This past Wednesday was the Real
Patriot's Day. 237 Aprils ago...the regulars were out, Paul Revere did his thing, and Colonel Parker and his men shed their blood on Lexington Green to get the whole thing started.
Over the past few years, I've posted the incredible tale on my blog closest to the date, and this year was going to be no exception. Until I read a story this week that I found more dramatic.
April 19th is also the anniversary of another battle. Strategically, it was nothing, but at the time is was dramatic, electrifying, and just what the nation needed to hear when all around them was nothing but defeat and despair.
I'm talking about the Raid on Tokyo...April 19, 1942. These were the darkest days of the war, when Germany and Japan seemed invincible, and the might and wherewithal of the United States was only just stirring.
Incredibly....five of the raiders are still alive today. Wednesday, those that could travel went to Dayton, OH...home of the National Museum of the United States Air Force, and keeper of "the cups". Since the mid 1970s or so, a set of silver chalices has been kept by the survivors assosiation. Every year on the anniversary of the raid, they gather and drink a toast to those members that have passed on over the course of the year, and they turn his cup upside-down.
CINCINNATI — The jovial banter and storytelling will halt, and guests will be ushered out of the meeting room, the door shutting behind them.
Five men, all in their 90s, will come to military-erect attention. Before them will be a wooden display case with 80 silver goblets. On each, a name is engraved twice: to be read right-side-up — for those still alive — or to be read placed upside-down, in memory of the 75 now dead.
“To those who have gone,” 96-year-old Lt. Col. Richard Cole will toast, raising his goblet high.
The other four surviving Doolittle’s Raiders — Maj. Thomas Griffin, Lt. Col. Robert Hite, Lt. Col. Edward Saylor and Master Sgt. David Thatcher — will answer in unison: “To those who have gone.”
The ceremony Wednesday will come 70 years to the day after the bombing raid over Tokyo led by Lt. Col. “Jimmy” Doolittle that helped change the course of World War II. Four days of celebration are planned April 17-20 at the National Museum of the U.S. Air Force near Dayton, including a fly-in of B-25 bombers like they flew. Special guests include survivors or relatives of the USS Hornet aircraft carrier crew that launched them and of Chinese villagers who helped save them after the raid.
The toast ritual grew from early get-togethers led by Doolittle, who died in 1993.
“It is a very private moment,” said Cole, a Dayton native who lives in Comfort, Texas. “You remember the ones who didn’t make it, you think about them, and you are sorry they aren’t with us. And then the ones fortunate to still be living trade off stories.”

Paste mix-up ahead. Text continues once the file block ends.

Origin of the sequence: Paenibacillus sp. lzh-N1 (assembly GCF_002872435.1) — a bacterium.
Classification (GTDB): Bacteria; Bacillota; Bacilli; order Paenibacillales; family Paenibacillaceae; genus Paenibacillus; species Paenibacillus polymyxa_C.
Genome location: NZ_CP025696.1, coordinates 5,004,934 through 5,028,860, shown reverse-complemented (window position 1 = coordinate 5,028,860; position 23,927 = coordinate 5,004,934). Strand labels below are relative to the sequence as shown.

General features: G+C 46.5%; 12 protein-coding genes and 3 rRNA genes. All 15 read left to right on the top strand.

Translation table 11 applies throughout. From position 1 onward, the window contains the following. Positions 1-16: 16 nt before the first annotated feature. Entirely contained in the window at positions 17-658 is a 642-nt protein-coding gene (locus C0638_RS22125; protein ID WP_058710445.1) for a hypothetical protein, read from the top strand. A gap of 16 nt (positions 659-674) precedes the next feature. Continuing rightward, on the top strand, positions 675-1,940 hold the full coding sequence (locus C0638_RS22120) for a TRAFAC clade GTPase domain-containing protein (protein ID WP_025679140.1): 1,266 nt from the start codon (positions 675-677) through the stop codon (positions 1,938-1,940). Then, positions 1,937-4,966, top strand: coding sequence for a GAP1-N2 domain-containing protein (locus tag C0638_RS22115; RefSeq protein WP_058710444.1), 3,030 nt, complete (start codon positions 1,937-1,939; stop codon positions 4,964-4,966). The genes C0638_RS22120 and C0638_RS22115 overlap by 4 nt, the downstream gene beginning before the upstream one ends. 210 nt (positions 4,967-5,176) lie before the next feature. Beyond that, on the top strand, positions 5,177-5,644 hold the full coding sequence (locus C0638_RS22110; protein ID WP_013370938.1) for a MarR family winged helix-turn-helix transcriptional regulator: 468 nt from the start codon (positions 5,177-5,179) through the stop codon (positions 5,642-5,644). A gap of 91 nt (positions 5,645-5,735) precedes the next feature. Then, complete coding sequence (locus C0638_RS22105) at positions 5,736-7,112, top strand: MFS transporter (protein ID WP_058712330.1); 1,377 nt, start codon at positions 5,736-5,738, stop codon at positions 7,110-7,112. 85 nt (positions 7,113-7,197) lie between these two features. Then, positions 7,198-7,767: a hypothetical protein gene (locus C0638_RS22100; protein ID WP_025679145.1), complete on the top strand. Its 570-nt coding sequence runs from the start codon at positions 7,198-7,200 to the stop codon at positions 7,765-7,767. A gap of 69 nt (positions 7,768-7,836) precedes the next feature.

The stories are many, their bond forged in a daring mission.
“I didn’t expect to survive. We should have been shot down,” said Saylor, 92, a Brusett, Mont., native who lives in Puyallup, Wash.
Pilots volunteered and trained in Florida for what they only knew was “extremely hazardous.” Navigator Griffin, from Green Bay, Wis., got top-secret briefings with pilot David Jones in Washington, just five months after the Japanese attack on Pearl Harbor.
“We needed to hit back,” recalled Griffin, now 95 and living near Cincinnati.
Once at sea, the rest learned targets — factories, plants, military facilities on mainland Japan. They knew the uncertainties: what if the Navy task force was attacked? What defenses would they face? And with B-25s unable to land on a carrier decks, could they reach friendly bases in China?
“We didn’t know we were supposed to be afraid,” summarized Saylor, 22 then.
The Raiders brushed aside Doolittle’s assurances that anyone was free to withdraw.
“It was a mission in the war. We did what we were required to do,” said Thatcher, of Missoula, Mont., age 90.
After encountering Japanese patrols, the raid launched ahead of plan, some 200 miles farther from shore for fuel-stretched bombers. Doolittle’s plane took off first at 08:20 from a pitching carrier deck.
“It’s the Charge of the Light Brigade,” said historian Hugh Ambrose. “They know that a betting man would probably bet against them ... brave heroism in the face of an enemy that at that time was winning the war.”
They flew low in radio silence, skimming seas and then treetops. Cole recalls the country song “Wabash Cannonball” running through his head. He tapped his foot in time until Doolittle shot him a questioning look.
They were greeted by anti-aircraft guns and puffs of black smoke. Flak shook planes.
“As we got there, there was no conversation, until the bombardier told Col. Doolittle that the initial bombing target was in sight,” said Cole, who was in the lead plane. “At that point, Col. Doolittle said to open up the bomb bay doors.”
The bombs dropped, “and we got the heck out of there.”
By all means....read the whole story.
It's worth your time today, I promise.
With Memorial Day coming up...it's worth a pause to remember, even if we're doing it nationally in a month. Those of us that never served (myself included), perhaps we have no real concept of what it means to be a soldier. But it never hurts to remember and honour those that serve.
It's noted in the video that there were 20 planes on this flyby....there were only 16 planes in the original raid.